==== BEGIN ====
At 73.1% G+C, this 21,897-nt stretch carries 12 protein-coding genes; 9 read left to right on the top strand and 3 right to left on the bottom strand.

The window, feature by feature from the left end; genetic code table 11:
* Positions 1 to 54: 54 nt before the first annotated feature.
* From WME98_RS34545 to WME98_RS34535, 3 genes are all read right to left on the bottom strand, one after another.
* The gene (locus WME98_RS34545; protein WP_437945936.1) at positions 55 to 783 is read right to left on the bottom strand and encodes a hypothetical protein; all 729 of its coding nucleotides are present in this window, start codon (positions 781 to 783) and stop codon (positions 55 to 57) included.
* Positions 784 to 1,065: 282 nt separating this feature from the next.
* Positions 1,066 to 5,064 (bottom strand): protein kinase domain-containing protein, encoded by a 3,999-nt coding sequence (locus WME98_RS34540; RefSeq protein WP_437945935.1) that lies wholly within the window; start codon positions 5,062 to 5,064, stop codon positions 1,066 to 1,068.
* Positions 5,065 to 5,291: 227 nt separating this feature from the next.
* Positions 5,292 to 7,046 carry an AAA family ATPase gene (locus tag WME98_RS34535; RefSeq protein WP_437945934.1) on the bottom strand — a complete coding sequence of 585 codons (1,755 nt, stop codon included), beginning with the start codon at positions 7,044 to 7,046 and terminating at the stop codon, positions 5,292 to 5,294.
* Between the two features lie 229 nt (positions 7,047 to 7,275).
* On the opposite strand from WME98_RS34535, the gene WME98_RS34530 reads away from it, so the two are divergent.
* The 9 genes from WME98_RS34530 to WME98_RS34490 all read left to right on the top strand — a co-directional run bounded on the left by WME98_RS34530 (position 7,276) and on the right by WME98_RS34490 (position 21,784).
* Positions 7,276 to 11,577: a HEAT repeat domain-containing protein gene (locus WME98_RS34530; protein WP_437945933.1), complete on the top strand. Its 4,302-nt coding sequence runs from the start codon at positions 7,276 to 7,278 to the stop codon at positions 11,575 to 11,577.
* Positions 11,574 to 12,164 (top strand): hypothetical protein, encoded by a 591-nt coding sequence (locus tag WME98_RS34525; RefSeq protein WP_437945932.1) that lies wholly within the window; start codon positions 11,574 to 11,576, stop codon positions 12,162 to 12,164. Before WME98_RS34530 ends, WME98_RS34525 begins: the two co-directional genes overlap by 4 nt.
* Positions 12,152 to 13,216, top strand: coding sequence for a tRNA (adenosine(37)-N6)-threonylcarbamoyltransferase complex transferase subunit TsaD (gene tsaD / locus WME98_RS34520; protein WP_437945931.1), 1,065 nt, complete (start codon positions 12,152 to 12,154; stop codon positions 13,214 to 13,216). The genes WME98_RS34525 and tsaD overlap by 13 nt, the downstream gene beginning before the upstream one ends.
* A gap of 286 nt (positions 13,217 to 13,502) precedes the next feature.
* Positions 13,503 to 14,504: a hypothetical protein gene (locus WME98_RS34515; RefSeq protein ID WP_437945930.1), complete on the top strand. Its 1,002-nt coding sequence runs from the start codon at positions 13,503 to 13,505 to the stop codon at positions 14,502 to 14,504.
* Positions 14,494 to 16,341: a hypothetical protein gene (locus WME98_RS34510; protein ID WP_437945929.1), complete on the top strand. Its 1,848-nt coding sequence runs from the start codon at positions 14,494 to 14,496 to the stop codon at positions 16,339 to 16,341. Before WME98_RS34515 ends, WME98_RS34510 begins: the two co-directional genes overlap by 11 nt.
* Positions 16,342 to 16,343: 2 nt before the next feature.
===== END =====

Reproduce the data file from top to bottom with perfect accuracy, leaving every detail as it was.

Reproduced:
At 73.1% G+C, this 21,897-nt stretch carries 12 protein-coding genes; 9 read left to right on the top strand and 3 right to left on the bottom strand.

The window, feature by feature from the left end; genetic code table 11:
* Positions 1 to 54: 54 nt before the first annotated feature.
* From WME98_RS34545 to WME98_RS34535, 3 genes are all read right to left on the bottom strand, one after another.
* The gene (locus WME98_RS34545; protein WP_437945936.1) at positions 55 to 783 is read right to left on the bottom strand and encodes a hypothetical protein; all 729 of its coding nucleotides are present in this window, start codon (positions 781 to 783) and stop codon (positions 55 to 57) included.
* Positions 784 to 1,065: 282 nt separating this feature from the next.
* Positions 1,066 to 5,064 (bottom strand): protein kinase domain-containing protein, encoded by a 3,999-nt coding sequence (locus WME98_RS34540; RefSeq protein WP_437945935.1) that lies wholly within the window; start codon positions 5,062 to 5,064, stop codon positions 1,066 to 1,068.
* Positions 5,065 to 5,291: 227 nt separating this feature from the next.
* Positions 5,292 to 7,046 carry an AAA family ATPase gene (locus tag WME98_RS34535; RefSeq protein WP_437945934.1) on the bottom strand — a complete coding sequence of 585 codons (1,755 nt, stop codon included), beginning with the start codon at positions 7,044 to 7,046 and terminating at the stop codon, positions 5,292 to 5,294.
* Between the two features lie 229 nt (positions 7,047 to 7,275).
* On the opposite strand from WME98_RS34535, the gene WME98_RS34530 reads away from it, so the two are divergent.
* The 9 genes from WME98_RS34530 to WME98_RS34490 all read left to right on the top strand — a co-directional run bounded on the left by WME98_RS34530 (position 7,276) and on the right by WME98_RS34490 (position 21,784).
* Positions 7,276 to 11,577: a HEAT repeat domain-containing protein gene (locus WME98_RS34530; protein WP_437945933.1), complete on the top strand. Its 4,302-nt coding sequence runs from the start codon at positions 7,276 to 7,278 to the stop codon at positions 11,575 to 11,577.
* Positions 11,574 to 12,164 (top strand): hypothetical protein, encoded by a 591-nt coding sequence (locus tag WME98_RS34525; RefSeq protein WP_437945932.1) that lies wholly within the window; start codon positions 11,574 to 11,576, stop codon positions 12,162 to 12,164. Before WME98_RS34530 ends, WME98_RS34525 begins: the two co-directional genes overlap by 4 nt.
* Positions 12,152 to 13,216, top strand: coding sequence for a tRNA (adenosine(37)-N6)-threonylcarbamoyltransferase complex transferase subunit TsaD (gene tsaD / locus WME98_RS34520; protein WP_437945931.1), 1,065 nt, complete (start codon positions 12,152 to 12,154; stop codon positions 13,214 to 13,216). The genes WME98_RS34525 and tsaD overlap by 13 nt, the downstream gene beginning before the upstream one ends.
* A gap of 286 nt (positions 13,217 to 13,502) precedes the next feature.
* Positions 13,503 to 14,504: a hypothetical protein gene (locus WME98_RS34515; RefSeq protein ID WP_437945930.1), complete on the top strand. Its 1,002-nt coding sequence runs from the start codon at positions 13,503 to 13,505 to the stop codon at positions 14,502 to 14,504.
* Positions 14,494 to 16,341: a hypothetical protein gene (locus WME98_RS34510; protein ID WP_437945929.1), complete on the top strand. Its 1,848-nt coding sequence runs from the start codon at positions 14,494 to 14,496 to the stop codon at positions 16,339 to 16,341. Before WME98_RS34515 ends, WME98_RS34510 begins: the two co-directional genes overlap by 11 nt.
* Positions 16,342 to 16,343: 2 nt before the next feature.